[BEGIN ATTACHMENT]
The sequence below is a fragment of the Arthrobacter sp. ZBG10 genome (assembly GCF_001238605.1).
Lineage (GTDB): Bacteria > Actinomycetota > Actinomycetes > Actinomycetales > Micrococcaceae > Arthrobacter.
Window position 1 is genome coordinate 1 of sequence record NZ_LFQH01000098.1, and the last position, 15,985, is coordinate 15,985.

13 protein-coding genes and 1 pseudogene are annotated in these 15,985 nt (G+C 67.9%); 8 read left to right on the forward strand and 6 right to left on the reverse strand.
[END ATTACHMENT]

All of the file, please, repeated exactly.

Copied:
The sequence below is a fragment of the Arthrobacter sp. ZBG10 genome (assembly GCF_001238605.1).
Lineage (GTDB): Bacteria > Actinomycetota > Actinomycetes > Actinomycetales > Micrococcaceae > Arthrobacter.
Window position 1 is genome coordinate 1 of sequence record NZ_LFQH01000098.1, and the last position, 15,985, is coordinate 15,985.

13 protein-coding genes and 1 pseudogene are annotated in these 15,985 nt (G+C 67.9%); 8 read left to right on the forward strand and 6 right to left on the reverse strand.